Iran this week restarted fuel exports to Afghanistan that had been disrupted by fighting between the Taliban and forces under the now deposed Afghan government, traders in Tehran and former U.S. officials say, with the Taliban now providing critical dollars to the sanctions-crushed Iranian economy from its lucrative narcotics operations.
The burgeoning trade relationship between Tehran and the Taliban threatens to undermine key U.S. pressure campaigns against both.
Iran has been cut off from the global market for the greenback by U.S. sanctions, and the Taliban’s willingness to trade with their neighbor gives Iran rare access to U.S. dollars it needs to import essential goods and bolster its depreciated currency.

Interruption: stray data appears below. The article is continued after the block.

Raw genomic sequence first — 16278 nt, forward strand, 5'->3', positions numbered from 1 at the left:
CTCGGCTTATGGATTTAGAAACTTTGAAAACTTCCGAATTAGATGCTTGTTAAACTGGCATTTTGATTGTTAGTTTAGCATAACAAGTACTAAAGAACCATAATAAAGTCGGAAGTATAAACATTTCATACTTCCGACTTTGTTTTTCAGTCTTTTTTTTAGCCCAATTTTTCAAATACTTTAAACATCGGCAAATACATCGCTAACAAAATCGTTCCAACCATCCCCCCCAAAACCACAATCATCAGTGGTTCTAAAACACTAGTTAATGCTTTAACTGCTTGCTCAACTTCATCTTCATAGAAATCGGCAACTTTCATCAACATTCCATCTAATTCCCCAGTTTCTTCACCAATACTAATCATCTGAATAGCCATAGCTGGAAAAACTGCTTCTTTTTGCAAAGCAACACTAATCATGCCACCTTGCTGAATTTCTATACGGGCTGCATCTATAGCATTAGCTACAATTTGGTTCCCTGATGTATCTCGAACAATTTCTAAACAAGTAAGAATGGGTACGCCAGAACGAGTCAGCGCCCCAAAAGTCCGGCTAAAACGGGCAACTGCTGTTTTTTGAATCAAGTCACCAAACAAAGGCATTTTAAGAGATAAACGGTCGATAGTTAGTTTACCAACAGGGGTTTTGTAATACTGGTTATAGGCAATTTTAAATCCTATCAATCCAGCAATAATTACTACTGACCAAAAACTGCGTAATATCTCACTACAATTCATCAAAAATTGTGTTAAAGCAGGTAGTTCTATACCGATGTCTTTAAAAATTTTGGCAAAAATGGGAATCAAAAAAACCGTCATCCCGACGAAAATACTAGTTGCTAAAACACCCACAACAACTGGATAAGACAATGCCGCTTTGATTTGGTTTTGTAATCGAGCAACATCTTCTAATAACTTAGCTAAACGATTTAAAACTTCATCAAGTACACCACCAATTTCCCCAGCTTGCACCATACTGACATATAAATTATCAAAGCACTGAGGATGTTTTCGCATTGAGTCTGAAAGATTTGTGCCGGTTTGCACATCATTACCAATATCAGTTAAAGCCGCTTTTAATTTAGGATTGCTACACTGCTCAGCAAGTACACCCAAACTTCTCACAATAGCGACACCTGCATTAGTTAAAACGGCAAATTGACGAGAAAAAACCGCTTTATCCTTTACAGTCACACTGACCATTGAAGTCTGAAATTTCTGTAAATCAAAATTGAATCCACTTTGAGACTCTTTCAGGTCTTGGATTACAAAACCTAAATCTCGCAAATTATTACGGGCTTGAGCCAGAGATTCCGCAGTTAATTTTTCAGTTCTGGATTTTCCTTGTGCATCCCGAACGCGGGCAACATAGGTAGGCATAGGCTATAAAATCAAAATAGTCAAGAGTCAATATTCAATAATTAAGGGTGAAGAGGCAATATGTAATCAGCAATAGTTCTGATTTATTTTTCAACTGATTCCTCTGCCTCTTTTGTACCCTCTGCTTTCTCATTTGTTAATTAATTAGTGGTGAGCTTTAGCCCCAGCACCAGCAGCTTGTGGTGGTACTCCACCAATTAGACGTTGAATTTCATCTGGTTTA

Meanwhile, the arrangement enables the Taliban, who are also cut off from trade and finance by international sanctions, to purchase basic commodities vital to keeping the ailing Afghan economy running.
Iranian traders, who had been selling to Afghan businessmen under the supervision of the U.S.-backed government in Kabul, stopped sending refined petroleum to their Eastern neighbor this summer after fighting escalated between the Afghan national army and the Taliban.
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